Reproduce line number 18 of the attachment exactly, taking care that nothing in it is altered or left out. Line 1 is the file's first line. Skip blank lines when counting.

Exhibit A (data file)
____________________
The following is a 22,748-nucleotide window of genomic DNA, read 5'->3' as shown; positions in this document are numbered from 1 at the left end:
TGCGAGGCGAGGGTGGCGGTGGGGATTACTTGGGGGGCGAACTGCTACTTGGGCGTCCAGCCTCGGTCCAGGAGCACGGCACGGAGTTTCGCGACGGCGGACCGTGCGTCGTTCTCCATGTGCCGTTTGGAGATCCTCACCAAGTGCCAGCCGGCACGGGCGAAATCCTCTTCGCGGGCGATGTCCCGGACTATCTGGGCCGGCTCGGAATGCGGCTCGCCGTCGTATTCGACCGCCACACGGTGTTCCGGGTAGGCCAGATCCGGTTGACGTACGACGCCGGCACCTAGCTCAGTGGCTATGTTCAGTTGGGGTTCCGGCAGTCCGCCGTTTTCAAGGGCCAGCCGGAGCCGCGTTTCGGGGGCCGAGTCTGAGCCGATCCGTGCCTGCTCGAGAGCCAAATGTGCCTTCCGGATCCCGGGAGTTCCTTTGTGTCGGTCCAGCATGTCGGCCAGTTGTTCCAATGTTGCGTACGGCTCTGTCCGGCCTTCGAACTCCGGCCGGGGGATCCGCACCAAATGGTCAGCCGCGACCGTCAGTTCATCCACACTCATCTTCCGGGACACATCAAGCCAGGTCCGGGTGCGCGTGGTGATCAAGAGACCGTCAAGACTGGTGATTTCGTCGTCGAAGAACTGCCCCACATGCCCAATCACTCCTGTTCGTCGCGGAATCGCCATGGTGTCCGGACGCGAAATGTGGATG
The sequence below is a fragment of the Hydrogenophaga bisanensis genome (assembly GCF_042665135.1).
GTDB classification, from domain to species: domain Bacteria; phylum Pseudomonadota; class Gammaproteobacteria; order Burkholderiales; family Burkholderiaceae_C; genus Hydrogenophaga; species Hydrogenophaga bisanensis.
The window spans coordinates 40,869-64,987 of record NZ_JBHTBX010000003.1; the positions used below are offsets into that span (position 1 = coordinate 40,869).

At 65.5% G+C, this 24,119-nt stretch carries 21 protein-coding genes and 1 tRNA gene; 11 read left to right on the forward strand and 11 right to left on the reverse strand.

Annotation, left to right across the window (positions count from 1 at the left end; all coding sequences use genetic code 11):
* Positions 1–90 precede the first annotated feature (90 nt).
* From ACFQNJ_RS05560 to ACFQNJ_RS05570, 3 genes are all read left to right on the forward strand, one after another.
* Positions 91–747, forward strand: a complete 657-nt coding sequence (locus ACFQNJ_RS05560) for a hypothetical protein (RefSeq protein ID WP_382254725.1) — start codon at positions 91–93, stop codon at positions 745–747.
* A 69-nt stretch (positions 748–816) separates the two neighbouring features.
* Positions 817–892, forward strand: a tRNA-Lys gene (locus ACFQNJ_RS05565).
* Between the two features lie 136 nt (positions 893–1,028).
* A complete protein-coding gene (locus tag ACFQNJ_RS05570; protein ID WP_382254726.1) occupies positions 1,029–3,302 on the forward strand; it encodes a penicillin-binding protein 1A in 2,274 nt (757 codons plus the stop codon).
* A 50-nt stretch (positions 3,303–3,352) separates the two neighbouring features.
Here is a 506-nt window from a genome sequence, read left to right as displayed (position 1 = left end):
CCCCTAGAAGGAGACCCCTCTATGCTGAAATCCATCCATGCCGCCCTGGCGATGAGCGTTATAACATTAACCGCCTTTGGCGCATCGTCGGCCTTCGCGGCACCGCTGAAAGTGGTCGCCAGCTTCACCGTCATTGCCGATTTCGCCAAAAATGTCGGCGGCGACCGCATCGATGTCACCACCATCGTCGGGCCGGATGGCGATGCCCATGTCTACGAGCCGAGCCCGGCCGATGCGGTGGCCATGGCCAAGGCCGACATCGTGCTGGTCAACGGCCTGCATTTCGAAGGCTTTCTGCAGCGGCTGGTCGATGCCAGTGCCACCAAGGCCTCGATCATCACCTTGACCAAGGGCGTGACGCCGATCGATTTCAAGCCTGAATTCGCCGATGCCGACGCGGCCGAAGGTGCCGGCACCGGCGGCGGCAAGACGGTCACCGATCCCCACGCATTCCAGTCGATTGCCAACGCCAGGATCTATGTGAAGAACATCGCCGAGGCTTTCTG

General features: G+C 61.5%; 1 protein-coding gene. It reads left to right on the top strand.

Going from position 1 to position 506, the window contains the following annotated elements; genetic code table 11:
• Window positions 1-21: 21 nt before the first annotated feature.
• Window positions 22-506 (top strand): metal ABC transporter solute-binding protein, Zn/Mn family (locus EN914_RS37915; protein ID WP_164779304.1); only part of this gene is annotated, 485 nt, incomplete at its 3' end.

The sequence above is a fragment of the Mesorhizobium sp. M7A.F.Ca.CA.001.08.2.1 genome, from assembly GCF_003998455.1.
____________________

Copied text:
General features: G+C 61.5%; 1 protein-coding gene. It reads left to right on the top strand.